HBF uses its best endeavours to comply with these target deadlines and, in many cases can produce reports within that timescale. Please note that the five month period starts from the date we receive the letter of instruction and the full set of documents.

Please advise of any upcoming deadlines or court hearing dates. Where possible, subject to HBF's capacity at any time, we will adjust the target date for completion of the report.

In circumstances where a hearing date has been set and our capacity does not permit us to produce a report in sufficient time, a letter may be requested explaining this. If requested prior to the examination, this letter will explain the anticipated target date for the preparation of the report. If requested post examination, the letter will describe those areas which it is anticipated will be covered by the report (to enable the instructing party to demonstrate the likely relevance of the report).

Contents of a Medico-Legal Report

A medico-legal report from the Helen Bamber Foundation will cover the following as standard:

  1. Background & History of trauma
  2. Physical injuries
  3. Mental health
  4. Clinical Plausibility
  5. Treatment, recommendations, and prognosis
  6. Fitness to give evidence
  7. Fitness to be detained
  8. Suicide risk (if relevant)
  9. Risk & Vulnerability on return
Typology of Helen Bamber Foundation Medico-Legal Reports

There are a number of different types of MLRs that can be produced depending on the individual facts of the case. Listed below are the different types of MLRs that we produce:

  • Full Medico-legal Report (Full MLR)

Physical assessment of scars/physical injuries and assessment of psychological/emotional sequelae attributed to ill-treatment – completed by a doctor (usually a GP)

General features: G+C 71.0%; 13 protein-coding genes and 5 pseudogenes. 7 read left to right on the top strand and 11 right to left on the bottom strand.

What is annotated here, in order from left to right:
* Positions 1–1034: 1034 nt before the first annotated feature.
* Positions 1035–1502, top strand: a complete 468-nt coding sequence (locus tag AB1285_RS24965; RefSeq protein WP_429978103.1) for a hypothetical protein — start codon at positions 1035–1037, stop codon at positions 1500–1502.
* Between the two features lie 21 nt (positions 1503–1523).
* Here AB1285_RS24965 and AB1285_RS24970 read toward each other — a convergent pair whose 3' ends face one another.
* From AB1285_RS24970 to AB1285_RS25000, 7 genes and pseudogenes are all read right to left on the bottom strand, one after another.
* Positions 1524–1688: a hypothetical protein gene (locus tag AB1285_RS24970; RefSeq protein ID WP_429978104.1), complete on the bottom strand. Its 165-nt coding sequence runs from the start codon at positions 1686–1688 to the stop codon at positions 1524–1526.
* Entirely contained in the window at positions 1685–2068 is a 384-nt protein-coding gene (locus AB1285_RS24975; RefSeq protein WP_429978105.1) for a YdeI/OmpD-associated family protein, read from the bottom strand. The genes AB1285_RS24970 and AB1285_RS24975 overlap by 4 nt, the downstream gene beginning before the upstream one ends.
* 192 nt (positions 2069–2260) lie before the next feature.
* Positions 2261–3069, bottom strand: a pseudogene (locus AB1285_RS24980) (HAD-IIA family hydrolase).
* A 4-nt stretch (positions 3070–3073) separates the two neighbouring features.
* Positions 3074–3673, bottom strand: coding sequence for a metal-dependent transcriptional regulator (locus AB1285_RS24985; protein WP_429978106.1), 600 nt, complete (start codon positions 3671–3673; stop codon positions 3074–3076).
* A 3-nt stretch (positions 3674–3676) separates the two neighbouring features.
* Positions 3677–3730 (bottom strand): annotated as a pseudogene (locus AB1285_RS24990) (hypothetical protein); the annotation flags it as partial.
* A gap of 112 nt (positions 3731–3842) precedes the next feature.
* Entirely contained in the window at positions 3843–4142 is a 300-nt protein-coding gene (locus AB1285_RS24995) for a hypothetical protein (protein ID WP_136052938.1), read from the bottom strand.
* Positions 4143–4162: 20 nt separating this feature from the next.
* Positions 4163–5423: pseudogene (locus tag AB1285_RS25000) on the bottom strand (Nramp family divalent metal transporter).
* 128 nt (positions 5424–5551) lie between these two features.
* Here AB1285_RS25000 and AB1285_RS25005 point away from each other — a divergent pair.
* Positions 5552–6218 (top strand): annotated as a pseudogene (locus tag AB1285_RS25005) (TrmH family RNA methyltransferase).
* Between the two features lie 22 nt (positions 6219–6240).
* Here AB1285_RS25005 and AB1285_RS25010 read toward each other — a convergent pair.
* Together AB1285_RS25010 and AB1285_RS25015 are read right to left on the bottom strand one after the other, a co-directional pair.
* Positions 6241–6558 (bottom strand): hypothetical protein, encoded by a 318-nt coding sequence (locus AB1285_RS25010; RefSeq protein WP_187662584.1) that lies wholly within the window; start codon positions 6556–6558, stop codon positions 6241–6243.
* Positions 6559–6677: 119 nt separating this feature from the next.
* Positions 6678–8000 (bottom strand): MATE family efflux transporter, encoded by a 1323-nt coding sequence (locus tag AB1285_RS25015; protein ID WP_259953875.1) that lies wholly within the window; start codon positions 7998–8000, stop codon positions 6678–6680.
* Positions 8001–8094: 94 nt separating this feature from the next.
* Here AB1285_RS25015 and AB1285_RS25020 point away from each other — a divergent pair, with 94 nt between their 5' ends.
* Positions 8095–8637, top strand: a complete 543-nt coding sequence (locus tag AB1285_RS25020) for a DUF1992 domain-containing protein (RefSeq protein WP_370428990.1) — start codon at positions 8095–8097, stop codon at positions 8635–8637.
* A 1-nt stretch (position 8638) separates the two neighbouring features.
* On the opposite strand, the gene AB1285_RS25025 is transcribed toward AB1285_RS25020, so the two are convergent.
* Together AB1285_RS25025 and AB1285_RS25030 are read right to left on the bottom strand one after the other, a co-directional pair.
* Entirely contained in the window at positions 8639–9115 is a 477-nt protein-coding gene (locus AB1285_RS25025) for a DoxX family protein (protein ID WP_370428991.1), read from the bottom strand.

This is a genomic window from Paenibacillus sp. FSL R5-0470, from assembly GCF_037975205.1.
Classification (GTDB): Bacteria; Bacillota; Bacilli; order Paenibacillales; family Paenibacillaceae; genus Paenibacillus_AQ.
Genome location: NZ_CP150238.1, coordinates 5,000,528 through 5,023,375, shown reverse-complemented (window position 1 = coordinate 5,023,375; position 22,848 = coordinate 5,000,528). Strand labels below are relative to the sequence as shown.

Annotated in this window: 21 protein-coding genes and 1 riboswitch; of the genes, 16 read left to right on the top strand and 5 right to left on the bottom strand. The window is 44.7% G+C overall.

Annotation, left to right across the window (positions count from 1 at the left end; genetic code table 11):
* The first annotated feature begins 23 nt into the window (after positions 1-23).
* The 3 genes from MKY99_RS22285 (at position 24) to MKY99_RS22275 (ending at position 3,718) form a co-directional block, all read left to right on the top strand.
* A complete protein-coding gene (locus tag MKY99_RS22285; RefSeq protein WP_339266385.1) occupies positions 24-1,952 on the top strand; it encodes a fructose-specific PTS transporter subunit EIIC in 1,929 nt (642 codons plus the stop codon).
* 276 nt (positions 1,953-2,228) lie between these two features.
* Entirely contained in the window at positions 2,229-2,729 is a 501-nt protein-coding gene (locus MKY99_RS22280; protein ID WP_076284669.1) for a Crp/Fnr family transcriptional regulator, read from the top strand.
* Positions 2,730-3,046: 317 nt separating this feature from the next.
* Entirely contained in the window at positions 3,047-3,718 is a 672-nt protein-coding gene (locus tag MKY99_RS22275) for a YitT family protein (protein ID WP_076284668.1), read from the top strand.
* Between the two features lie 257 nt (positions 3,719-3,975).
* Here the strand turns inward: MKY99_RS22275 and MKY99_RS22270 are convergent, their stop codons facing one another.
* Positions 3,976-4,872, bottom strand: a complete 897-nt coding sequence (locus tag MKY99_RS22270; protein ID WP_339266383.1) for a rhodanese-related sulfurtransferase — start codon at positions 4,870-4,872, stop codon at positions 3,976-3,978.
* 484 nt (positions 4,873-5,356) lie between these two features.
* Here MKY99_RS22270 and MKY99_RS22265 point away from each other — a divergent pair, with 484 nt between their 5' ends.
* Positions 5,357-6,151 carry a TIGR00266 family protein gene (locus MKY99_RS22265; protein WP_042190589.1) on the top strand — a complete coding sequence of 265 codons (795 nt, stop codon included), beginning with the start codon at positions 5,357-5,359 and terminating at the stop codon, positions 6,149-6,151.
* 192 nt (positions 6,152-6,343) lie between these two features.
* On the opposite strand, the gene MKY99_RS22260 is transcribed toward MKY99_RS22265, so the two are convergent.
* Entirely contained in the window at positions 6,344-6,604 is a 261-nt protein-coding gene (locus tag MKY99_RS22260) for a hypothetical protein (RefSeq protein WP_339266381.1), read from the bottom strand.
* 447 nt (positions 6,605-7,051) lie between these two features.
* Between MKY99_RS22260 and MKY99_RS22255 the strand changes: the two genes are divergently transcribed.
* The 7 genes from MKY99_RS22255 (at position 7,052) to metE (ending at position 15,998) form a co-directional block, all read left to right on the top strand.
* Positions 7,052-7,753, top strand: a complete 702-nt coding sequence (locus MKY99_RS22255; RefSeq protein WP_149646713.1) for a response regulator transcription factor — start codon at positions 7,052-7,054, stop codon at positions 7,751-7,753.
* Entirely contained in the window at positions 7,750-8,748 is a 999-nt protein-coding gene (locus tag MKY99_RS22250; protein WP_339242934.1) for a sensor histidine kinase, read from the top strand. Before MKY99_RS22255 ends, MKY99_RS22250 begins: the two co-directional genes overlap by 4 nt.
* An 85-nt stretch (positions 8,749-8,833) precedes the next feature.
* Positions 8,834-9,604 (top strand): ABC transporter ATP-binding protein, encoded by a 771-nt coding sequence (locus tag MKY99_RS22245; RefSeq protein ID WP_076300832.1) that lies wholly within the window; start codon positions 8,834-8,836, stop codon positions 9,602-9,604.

• Psychiatric medico-legal report (Psych MLR)

Psychiatric assessment –completed by a psychiatrist

  • Psychological medico-legal report (Clin Psych MLR)

Psychological assessment –completed by a clinical psychologist

  • Addendum report (Add)

Updated reports usually prepared by the original MLR writer

  • Supplementary report

Additional report prepared by another specialist

  • Response to refusal letter/rebuttal (R) (also headed Addendum report)

A document we produce as a follow up to issuing an MLR, where there has been a decision which engages with or fails to engage appropriately with a previous MLR. This addendum report seeks to clarify issues raised in a decision by our clinical evidence. These are generally prepared by the original MLR writer closely supported by one of our legal officers

  •  Professional reports 

Prepared by a treating HBF clinician. (Subject to capacity and only for clients who are receiving therapy at HBF)

Fees and payment

Since February 2017, the Helen Bamber Foundation is required to charge an hourly rate for Medico-Legal Reports or letters of clinical concern where the matter is funded by the Legal Aid Agency (LAA).